Instead of repeating what others elsewhere have already said about defining terms relevant to peacebuilding and how different and contradictory the definitions seem to be, I would like to relate in brief how we at CNA understand these terms. Our understanding comes from our practical experience of peacebuilding in the Balkans and does not presume to be comprehensive, universal or globally applicable.
Conflict and Violence
Although the terms conflict and violence are often equated, they have clearly delineated meanings. Conflict may but need not necessarily involve violence. Violence always has consequences, both for those exposed to it, those perpetrating it and those supporting it. It influences how we view the world. It is socially widespread and can be direct (physical or visible, where the perpetrator is clearly identifiable) or structural (when it threatens basic human needs but we cannot easily or clearly define the culprit or perpetrator, such as with poverty, discrimination, sexism, etc.). Violence is essentially damaging to people because it deprives them of or narrows their access to their rights, and by imposing a model of behaviour on the perpetrators it also reduces the space for them to meet their human needs or causes them long-term damage. The damage for the perpetrators may take the form of them becoming victims of violence and injustice in the future, because violence begets violence (when considered a righteous response to previous injustice) and creates a spiral that is difficult to stop. It is not unusual for people who have suffered violence to become perpetrators themselves, as they consider such actions justified and necessary and do not think of the violence they commit as unjust but, on the contrary, as a way to dispense justice.
Conflict is not the same as violence. Conflict is a signal of dissatisfaction with the system of interpersonal relationships. Conflict may happen between just two actors or between whole collectives who believe their needs, interests or rights have been withheld, i.e. that they are in an unjust situation. Conflict is not harmful in and of itself; the ways to address conflict vary widely and analysing them can help establish the extent to which they contribute to constructive resolution or transformation of the conflict, as opposed to deepening feelings of dissatisfaction and contributing to an escalation into violence.
Conflict can be understood as an opportunity for change, for transforming existing dissatisfaction into a new situation that will satisfy everyone. That is why it is so important for conflict to be visible, and why confrontation and making the conflict visible, especially in situations of imbalance of power, can contribute to constructive conflict transformation. I use the term “transformation” to indicate the need for a process, while the term “resolution” is primarily focused on the outcome. The key to sustainable solutions of complex social conflicts is to establish a new way of seeing yourself and others and show mutual respect and cooperation, recognising the common interest for everyone’s needs to be met, needs that are often not obvious because they get overshadowed by demands being made by both sides. Such a fundamental change of relations requires time and development in stages, testing out possibilities of cooperation and thus building a relationship of trust. The process has its ups and downs, steps forward and steps backward, which is why it is important to have a space for trying out different solutions, something that cannot be achieved if the focus is on getting quick results while neglecting the importance of the process.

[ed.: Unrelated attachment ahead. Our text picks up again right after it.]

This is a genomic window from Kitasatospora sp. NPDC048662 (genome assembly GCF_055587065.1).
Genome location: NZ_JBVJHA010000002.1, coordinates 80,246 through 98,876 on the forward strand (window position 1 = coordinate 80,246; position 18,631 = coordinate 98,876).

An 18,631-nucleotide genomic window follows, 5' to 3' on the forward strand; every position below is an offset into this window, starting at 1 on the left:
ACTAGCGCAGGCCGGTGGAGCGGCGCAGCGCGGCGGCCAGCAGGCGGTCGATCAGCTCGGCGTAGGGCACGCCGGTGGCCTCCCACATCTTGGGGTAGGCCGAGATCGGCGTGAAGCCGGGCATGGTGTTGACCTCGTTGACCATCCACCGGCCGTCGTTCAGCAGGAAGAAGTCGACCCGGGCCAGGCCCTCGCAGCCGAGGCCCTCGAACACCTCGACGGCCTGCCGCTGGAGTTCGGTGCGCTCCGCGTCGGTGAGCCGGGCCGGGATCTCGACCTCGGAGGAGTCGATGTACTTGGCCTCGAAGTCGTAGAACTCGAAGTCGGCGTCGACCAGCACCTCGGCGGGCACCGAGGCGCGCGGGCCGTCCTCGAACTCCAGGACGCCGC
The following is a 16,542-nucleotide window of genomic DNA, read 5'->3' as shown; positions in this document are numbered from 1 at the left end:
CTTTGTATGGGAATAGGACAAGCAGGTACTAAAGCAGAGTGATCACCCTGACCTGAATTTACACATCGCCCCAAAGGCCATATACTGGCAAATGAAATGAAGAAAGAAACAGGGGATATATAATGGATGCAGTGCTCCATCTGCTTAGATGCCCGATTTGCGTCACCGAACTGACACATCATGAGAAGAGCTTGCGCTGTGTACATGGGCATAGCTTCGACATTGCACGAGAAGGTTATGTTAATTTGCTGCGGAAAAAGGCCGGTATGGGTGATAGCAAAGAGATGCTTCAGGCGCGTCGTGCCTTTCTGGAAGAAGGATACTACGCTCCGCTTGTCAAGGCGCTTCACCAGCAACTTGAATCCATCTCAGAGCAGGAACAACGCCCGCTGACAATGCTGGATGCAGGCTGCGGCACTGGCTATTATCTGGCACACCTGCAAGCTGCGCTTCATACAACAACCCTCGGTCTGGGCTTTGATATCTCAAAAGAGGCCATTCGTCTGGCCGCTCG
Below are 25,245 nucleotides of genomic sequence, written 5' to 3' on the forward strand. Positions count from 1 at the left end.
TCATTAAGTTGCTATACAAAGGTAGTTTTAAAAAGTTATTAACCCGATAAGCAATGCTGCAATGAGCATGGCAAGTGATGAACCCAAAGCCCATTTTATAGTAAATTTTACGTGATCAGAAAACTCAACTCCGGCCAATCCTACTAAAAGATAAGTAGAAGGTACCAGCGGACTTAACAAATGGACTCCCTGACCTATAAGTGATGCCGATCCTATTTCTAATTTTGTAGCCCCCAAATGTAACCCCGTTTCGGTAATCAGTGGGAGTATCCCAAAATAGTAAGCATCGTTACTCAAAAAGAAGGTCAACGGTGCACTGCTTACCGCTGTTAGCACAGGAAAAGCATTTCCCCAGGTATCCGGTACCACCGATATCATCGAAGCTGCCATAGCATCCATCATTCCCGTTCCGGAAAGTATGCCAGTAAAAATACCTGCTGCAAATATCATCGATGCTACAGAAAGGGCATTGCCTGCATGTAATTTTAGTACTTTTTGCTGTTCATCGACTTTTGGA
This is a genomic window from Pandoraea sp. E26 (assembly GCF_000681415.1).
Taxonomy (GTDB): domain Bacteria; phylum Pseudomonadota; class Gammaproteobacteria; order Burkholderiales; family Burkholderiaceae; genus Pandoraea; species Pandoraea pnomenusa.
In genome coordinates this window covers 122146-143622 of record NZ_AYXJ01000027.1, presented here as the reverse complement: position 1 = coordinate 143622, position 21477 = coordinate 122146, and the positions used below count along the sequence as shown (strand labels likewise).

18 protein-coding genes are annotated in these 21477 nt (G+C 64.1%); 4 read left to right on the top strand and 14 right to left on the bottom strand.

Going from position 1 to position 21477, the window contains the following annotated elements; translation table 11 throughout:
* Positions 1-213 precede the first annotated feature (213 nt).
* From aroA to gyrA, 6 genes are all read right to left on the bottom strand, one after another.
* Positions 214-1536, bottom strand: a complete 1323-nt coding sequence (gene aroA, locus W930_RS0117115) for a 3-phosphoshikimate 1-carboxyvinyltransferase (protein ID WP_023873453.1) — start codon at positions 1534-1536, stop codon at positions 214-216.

Nonviolence is a commitment to not accept the state of injustice and to actively oppose it, but without resorting to violence. Nonviolence is the readiness to not commit violence against others and to not stand for violence committed against yourself or against others. Nonviolence is the precise opposite of its banal interpretation as “taking a beating”. It means being prepared to stand up to injustice committed against yourself, as well as against others, but without turning into what you are fighting, i.e. without becoming someone who commits violence. This commitment also entails a readiness to re-examine yourself and your behaviour, which is why I find it strange to claim that I or others are nonviolent. Not only am I aware that I sometimes commit violence myself, indirectly or directly, which is something I’m not proud of, but I also want to hear from others about when my behaviour or position causes or supports violence. Violence is the effect you have on other people – and I cannot presume to be the supreme authority on what constitutes an unjust effect on other people. So when I hear from someone that I am supporting or committing violence, I must be prepared to think about it and consider changing my behaviour – not in order to appease others, but to live up to my own need as a social being to be as fair as I can be. This is something that requires constant alertness and self-examination. I don’t believe we become nonviolent by simple choice, and even less that once nonviolent we automatically stay nonviolent.
Nonviolence means refusing to accept the violent model of behaviour as inevitable. Nonviolence is making room for criticism and self-criticism and for changing behaviours of the sides to a conflict, as well as refraining from self-righteousness, from giving myself the right to judge and label others. Nonviolence is when I refuse to humiliate those who threaten me, when I refuse to give in to the desire to hurt them back. If we keep claiming that someone is evil, they are unlikely to make the effort to show us that this is not (always) the case. If we use the same means as those who threaten us, we enter a spiral of violence where we keep alternating between the role of perpetrator and victim.